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Carlo Grootaert, Struise

One of Belgium's master artisan brewers on why he can't say "no" to a tourist.

The following is part of a three-part series on the hard-working folks behind Belgium’s most magical beers. Read the entire series here.

Struise's Carlo Grootaert // photo by Matt Furman

Struise’s Carlo Grootaert // photo by Matt Furman


“That kit is 1,000 liters. If we brew one week that’s six days, two brews a day, 12,000 liters a week. That doesn’t mean that we can brew every week. When the tanks are full, we have to wait until the tanks are empty.

“It’s from about 5 a.m. to 6 p.m. Well, we make sure that we mill the grains already the day before. We can put on a cup of coffee and not do too much stuff with the brewing until the other guys come at 9 o’clock.

“We have this very ingenious thing now in the mash tun. We installed this customized thing like a tea bag. We don’t have to shovel it out; we just lift it out. It is a big, giant stainless steel tea bag. It’s an idea [founder] Urbain had, and he transferred his idea to our stainless steel guy. He understood it and it works perfectly. It is due to working and having problems that we are thinking, ‘How can we do it better?’ That’s what makes such concoctions happen. We were actually able to solve our own problem with very good results, or even better results.

“At 5 in the morning, it’s Urbain because he lives on the spot there. He does some stuff the night before, the milling of grains. He takes some coffee; he has some time for his cigarettes. Actually he stopped cigarettes, but he’s kicking off with those electric cigarettes with the bullshit inside, you know. And he can do the paperwork and other boring stuff that has to be done at the brewery.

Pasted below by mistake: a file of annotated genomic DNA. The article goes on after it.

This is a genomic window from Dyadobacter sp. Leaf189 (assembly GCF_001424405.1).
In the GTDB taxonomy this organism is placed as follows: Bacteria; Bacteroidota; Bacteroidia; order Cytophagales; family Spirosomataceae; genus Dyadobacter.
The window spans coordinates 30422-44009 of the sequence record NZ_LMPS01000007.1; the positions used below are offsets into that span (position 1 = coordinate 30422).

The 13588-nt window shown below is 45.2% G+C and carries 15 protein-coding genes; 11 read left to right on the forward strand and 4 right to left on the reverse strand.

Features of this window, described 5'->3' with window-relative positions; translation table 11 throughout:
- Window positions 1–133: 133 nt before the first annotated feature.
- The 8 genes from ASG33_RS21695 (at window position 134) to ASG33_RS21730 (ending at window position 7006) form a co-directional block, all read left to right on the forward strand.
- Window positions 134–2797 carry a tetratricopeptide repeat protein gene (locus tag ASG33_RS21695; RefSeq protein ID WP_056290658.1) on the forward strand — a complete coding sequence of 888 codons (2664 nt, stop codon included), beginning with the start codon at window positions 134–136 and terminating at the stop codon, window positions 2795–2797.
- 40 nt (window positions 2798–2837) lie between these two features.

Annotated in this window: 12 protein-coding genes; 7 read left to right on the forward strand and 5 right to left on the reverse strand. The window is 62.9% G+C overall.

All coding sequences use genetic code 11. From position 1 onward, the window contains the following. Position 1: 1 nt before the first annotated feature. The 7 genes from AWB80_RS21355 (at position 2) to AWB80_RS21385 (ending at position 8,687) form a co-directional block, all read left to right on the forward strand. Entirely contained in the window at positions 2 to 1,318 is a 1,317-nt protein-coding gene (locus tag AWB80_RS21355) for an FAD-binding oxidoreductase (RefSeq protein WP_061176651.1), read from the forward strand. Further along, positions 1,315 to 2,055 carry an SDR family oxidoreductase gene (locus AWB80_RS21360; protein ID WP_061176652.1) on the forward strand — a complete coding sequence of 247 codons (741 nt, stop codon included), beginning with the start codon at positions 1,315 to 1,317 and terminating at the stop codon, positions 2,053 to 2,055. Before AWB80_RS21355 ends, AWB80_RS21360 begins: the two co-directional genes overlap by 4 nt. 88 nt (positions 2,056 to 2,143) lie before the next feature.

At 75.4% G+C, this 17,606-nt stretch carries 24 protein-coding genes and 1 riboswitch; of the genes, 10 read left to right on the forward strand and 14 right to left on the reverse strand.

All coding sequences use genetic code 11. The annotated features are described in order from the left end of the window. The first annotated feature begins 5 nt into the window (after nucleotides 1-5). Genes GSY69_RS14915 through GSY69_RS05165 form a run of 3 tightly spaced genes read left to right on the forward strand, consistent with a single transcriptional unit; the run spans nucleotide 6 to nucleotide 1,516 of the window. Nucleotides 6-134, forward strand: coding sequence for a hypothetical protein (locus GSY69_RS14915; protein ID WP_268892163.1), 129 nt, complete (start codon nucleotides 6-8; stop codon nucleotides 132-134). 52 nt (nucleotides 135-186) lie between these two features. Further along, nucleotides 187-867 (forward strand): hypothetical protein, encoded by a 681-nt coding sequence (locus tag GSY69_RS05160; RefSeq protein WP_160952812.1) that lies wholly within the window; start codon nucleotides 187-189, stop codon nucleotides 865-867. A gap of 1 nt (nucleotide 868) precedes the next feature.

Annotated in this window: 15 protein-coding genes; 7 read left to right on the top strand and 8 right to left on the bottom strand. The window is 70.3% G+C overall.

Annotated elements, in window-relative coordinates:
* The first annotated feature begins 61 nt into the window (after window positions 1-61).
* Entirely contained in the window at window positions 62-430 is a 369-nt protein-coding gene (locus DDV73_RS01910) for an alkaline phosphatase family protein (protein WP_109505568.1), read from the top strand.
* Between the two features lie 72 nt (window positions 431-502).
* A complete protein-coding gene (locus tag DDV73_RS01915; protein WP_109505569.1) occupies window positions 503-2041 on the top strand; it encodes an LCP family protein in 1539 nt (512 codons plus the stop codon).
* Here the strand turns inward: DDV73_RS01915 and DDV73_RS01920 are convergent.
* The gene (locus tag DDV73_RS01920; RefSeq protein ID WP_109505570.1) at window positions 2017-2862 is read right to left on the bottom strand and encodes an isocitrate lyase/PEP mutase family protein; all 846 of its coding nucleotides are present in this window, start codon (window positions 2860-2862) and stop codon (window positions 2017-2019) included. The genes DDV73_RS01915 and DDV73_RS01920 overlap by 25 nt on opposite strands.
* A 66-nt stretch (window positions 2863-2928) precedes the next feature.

“To us, it’s always very nice [to have visitors]. You know our doors are officially open from 2 to 6 on Saturdays. We know that there are plenty of beer geeks traveling to Belgium. They want to see Westvleteren; they want to see other stuff that’s in the area. We have regard for these people because we have so many people from all over the world; they do the effort. They have to take a bus, or they have to have a car. We see them. To them, it’s kind of magic. Of course, if there’s plenty of work and there’s no time… We’d never kick them out, but if we have time, we receive them.20140520_de_struisse_001FINAL
“We’re just ordinary small brewers, but I understand that some people have an immense respect for what we do, and that feeling increases if they can meet me or Urbain. They say, ‘Oh holy shit! It’s those guys, and they’re taking the time to receive us.’ I have the impression that people regard this as a beautiful moment. And for us, we regard this as very important to make people happy. They come back at home or wherever and they say, ‘Oh we had this fantastic little encounter.’ That’s a human thing. That’s how we are and that’s how we do it.

I’m a wine enthusiast and I have the same feeling when I go to France. There I’m a tourist. Some [winemakers] say ‘Fuck off,’ and you say, ‘That’s a pity.’ So we can understand what that feeling is for beer geeks. We are like that. We can barely say no. … To us, it’s like, it brings a smile on our faces too. It’s not fake. It’s genuine. If we have time for it, we just do it.”


Joe Stange is the author of Around Brussels in 80 Beers and co-author of Good Beer Guide Belgium. Follow him on Twitter @Thirsty_Pilgrim.

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